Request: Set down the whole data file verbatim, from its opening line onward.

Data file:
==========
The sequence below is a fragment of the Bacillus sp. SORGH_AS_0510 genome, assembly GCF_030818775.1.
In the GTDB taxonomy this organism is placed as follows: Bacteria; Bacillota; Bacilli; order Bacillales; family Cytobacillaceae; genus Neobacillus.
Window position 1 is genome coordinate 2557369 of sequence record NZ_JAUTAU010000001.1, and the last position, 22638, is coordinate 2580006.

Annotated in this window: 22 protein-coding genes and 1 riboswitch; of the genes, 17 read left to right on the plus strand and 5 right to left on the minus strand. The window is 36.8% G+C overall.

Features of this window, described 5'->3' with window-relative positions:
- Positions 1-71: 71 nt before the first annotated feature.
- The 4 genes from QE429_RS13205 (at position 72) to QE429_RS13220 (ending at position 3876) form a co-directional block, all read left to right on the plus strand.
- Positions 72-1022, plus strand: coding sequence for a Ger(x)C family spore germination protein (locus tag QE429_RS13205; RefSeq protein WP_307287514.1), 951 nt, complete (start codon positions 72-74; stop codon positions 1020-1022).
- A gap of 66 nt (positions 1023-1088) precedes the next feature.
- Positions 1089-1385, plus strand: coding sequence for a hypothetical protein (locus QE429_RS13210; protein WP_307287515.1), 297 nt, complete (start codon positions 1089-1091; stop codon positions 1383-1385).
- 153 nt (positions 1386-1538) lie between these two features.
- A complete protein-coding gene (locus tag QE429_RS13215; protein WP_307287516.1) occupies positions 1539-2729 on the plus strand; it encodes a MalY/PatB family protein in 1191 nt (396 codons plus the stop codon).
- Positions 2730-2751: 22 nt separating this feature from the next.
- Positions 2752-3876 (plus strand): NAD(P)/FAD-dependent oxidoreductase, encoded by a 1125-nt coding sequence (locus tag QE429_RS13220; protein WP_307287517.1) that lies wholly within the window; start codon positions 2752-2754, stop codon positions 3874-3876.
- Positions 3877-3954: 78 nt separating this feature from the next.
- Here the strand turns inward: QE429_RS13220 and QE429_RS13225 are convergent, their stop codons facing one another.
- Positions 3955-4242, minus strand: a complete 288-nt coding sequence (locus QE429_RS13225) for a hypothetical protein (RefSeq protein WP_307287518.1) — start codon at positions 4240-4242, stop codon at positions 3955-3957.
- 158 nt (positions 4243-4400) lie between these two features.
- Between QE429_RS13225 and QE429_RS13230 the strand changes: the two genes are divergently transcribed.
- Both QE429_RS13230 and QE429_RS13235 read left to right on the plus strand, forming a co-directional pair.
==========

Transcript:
The sequence below is a fragment of the Bacillus sp. SORGH_AS_0510 genome, assembly GCF_030818775.1.
In the GTDB taxonomy this organism is placed as follows: Bacteria; Bacillota; Bacilli; order Bacillales; family Cytobacillaceae; genus Neobacillus.
Window position 1 is genome coordinate 2557369 of sequence record NZ_JAUTAU010000001.1, and the last position, 22638, is coordinate 2580006.

Annotated in this window: 22 protein-coding genes and 1 riboswitch; of the genes, 17 read left to right on the plus strand and 5 right to left on the minus strand. The window is 36.8% G+C overall.

Features of this window, described 5'->3' with window-relative positions:
- Positions 1-71: 71 nt before the first annotated feature.
- The 4 genes from QE429_RS13205 (at position 72) to QE429_RS13220 (ending at position 3876) form a co-directional block, all read left to right on the plus strand.
- Positions 72-1022, plus strand: coding sequence for a Ger(x)C family spore germination protein (locus tag QE429_RS13205; RefSeq protein WP_307287514.1), 951 nt, complete (start codon positions 72-74; stop codon positions 1020-1022).
- A gap of 66 nt (positions 1023-1088) precedes the next feature.
- Positions 1089-1385, plus strand: coding sequence for a hypothetical protein (locus QE429_RS13210; protein WP_307287515.1), 297 nt, complete (start codon positions 1089-1091; stop codon positions 1383-1385).
- 153 nt (positions 1386-1538) lie between these two features.
- A complete protein-coding gene (locus tag QE429_RS13215; protein WP_307287516.1) occupies positions 1539-2729 on the plus strand; it encodes a MalY/PatB family protein in 1191 nt (396 codons plus the stop codon).
- Positions 2730-2751: 22 nt separating this feature from the next.
- Positions 2752-3876 (plus strand): NAD(P)/FAD-dependent oxidoreductase, encoded by a 1125-nt coding sequence (locus tag QE429_RS13220; protein WP_307287517.1) that lies wholly within the window; start codon positions 2752-2754, stop codon positions 3874-3876.
- Positions 3877-3954: 78 nt separating this feature from the next.
- Here the strand turns inward: QE429_RS13220 and QE429_RS13225 are convergent, their stop codons facing one another.
- Positions 3955-4242, minus strand: a complete 288-nt coding sequence (locus QE429_RS13225) for a hypothetical protein (RefSeq protein WP_307287518.1) — start codon at positions 4240-4242, stop codon at positions 3955-3957.
- 158 nt (positions 4243-4400) lie between these two features.
- Between QE429_RS13225 and QE429_RS13230 the strand changes: the two genes are divergently transcribed.
- Both QE429_RS13230 and QE429_RS13235 read left to right on the plus strand, forming a co-directional pair.